Connecting the dots in the collusion against us
Dr. Elinore F. McCance-Katz, Assistant Secretary for Mental Health and Substance Use, SAMHSA:
Every day the Substance Abuse and Mental Health Services Administration (SAMHSA) responds to questions about the opioid crisis. How many Americans are prescribed opioids? How many are receiving treatment in specialty substance use disorder treatment facilities? Where can people find opioid treatment services? Finding the correct answers to these kinds of questions is vital to communities across the nation that are working tirelessly to address the devastating impact of the opioid crisis. Fortunately, SAMHSA collects data for several national surveys that help provide the answers to these critical questions.
As a physician, I understand the importance of access to data. Good data, and the broadest access to it, is a vital weapon in combating the opioid crisis. As part of a 5-Point Strategy to Combat the Opioid Crisis, the Department of Health and Human Services (HHS) identified Better Data as one of the five key strategies.
I am pleased to share the good news that after more than two years of no access to SAMHSA data, I have re-established public access to the Substance Abuse and Mental Health Data Archive (SAMHDA), which is the main platform for disseminating data collected with our various national mental health and substance abuse surveys. SAMHDA makes public-use data files available to anyone for download, in a variety of formats. Once downloaded, a user can use their own software to manipulate and explore the data.
SAMHDA also provides open access to other important data systems.
- The Public-use Data Analysis System (P-DAS) provides access to all downloadable public-use data files through an online interface. It is ideal for people who may not have the software or resources to download and analyze data files on their own computer. This system provides reliable local, state, and national data on not only opioid related conditions, but also several mental health and substance use disorders and related services for anyone to access.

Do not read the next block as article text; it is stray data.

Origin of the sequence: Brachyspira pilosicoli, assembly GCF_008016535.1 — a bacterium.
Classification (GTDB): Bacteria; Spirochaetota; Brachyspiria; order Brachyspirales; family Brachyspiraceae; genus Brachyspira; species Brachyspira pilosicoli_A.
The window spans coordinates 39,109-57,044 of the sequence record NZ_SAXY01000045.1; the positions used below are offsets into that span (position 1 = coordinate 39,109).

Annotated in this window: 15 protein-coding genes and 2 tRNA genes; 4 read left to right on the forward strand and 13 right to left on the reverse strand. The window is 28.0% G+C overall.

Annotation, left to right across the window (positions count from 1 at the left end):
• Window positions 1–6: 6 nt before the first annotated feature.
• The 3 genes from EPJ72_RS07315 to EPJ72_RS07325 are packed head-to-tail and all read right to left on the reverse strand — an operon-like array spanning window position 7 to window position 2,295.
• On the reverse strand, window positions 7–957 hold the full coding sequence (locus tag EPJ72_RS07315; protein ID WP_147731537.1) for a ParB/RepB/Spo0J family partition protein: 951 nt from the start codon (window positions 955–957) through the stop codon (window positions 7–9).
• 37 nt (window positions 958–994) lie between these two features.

- The Restricted-use Data Analysis System (R-DAS) tool provides access to restricted-use National Survey on Drug Use and Health (NSDUH) data files through an online interface. NSDUH is the primary source of information on the prevalence, patterns, and consequences of alcohol, tobacco, and illegal drug use and abuse and mental disorders in the U.S. civilian, non-institutionalized population, age 12 and older. This helps promote public awareness and provides a better understanding of behavioral health.
In an effort to broaden researcher access to see and use restricted micro-level data, SAMHSA is collaborating with the National Center for Health Statistics (NCHS) to host the SAMHSA restricted use micro data through NCHS Regional Data Centers (RDCs).
Providing access to SAMHSA data through the NCHS RDCs will not only save taxpayer money, but promote broader researcher access to these data sets. Ensuring that researchers can access the restricted use micro data at RDCs promotes the integration of public health data, as these Centers are the platform for several national public health data sets.
Subtitle F–Advancement of the National Institutes of Health Research and Data Access
(Sec. 1101) The NIH must standardize data in the clinical trial registry data bank.
Subtitle G–Facilitating Collaborative Research
(Sec. 1121) The NIH and the Food and Drug Administration (FDA) must implement a system that allows further research on clinical trial data.
(Sec. 1122) The Centers for Disease Control and Prevention (CDC) must expand surveillance of neurological diseases.
(Sec. 1124) The Department of Health and Human Services (HHS) must revise health information privacy rules to allow: (1) use of protected information for research purposes to be treated as use for health care operations, (2) remote access to information by researchers, and (3) individuals to authorize future use of their information for research.
This is the first post of a series examining the emerging role of big data in America’s collusion against pain patients and exposing the players involved in the phony war against a feigned “Opioid Crisis”